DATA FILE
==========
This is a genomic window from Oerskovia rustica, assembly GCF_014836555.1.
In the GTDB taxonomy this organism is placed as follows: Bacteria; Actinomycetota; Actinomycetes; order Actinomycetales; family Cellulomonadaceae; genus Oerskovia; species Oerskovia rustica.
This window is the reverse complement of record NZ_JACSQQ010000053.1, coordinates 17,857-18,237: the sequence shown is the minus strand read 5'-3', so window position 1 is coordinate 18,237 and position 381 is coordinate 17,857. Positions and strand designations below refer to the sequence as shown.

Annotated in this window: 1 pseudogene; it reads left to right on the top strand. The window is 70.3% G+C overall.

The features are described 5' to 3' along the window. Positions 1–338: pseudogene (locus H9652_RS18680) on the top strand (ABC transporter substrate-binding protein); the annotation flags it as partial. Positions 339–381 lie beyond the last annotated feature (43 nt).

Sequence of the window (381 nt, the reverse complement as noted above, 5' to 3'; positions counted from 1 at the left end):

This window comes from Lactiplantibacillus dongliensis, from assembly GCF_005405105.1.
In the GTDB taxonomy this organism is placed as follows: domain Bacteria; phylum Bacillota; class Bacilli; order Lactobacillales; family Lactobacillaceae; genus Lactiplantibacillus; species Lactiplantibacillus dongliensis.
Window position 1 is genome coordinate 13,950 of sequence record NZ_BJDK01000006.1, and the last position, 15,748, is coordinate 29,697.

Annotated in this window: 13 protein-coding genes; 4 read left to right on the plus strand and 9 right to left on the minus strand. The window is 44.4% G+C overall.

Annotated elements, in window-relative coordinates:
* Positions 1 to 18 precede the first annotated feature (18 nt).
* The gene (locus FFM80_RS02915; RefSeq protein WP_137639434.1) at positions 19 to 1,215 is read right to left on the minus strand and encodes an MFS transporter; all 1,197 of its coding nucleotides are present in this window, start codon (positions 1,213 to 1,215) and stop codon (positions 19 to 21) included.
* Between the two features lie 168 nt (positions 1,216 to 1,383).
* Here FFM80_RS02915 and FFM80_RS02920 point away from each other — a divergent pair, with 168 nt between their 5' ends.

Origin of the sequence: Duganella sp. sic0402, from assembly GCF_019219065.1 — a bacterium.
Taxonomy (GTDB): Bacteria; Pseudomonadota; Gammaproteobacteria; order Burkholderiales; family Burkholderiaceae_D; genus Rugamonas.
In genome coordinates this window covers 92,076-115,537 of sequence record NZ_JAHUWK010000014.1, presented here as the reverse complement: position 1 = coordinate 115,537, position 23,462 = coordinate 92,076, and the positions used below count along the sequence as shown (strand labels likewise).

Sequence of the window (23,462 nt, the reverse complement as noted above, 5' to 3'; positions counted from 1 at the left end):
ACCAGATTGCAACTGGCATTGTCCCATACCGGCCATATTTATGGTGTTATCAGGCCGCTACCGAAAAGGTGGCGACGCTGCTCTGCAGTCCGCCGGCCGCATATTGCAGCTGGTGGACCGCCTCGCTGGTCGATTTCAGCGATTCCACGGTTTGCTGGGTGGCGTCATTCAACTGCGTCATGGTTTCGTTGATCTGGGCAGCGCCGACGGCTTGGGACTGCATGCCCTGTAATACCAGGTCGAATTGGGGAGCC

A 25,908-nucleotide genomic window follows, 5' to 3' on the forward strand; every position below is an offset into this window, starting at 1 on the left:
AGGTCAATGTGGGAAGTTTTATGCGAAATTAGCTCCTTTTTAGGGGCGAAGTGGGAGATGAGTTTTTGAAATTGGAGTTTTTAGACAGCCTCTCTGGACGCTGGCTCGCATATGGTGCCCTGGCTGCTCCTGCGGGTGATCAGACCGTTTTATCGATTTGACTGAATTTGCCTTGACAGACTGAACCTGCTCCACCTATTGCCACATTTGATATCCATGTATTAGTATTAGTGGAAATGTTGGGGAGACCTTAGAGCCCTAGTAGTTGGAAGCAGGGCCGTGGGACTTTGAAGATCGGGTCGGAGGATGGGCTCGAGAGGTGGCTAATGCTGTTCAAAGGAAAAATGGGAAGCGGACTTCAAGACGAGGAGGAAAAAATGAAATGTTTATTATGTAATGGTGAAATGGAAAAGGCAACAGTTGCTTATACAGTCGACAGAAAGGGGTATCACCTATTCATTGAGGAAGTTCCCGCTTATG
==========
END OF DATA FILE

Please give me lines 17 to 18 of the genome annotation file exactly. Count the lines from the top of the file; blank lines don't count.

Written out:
Taxonomy (GTDB): Bacteria; Pseudomonadota; Gammaproteobacteria; order Burkholderiales; family Burkholderiaceae_D; genus Rugamonas.
In genome coordinates this window covers 92,076-115,537 of sequence record NZ_JAHUWK010000014.1, presented here as the reverse complement: position 1 = coordinate 115,537, position 23,462 = coordinate 92,076, and the positions used below count along the sequence as shown (strand labels likewise).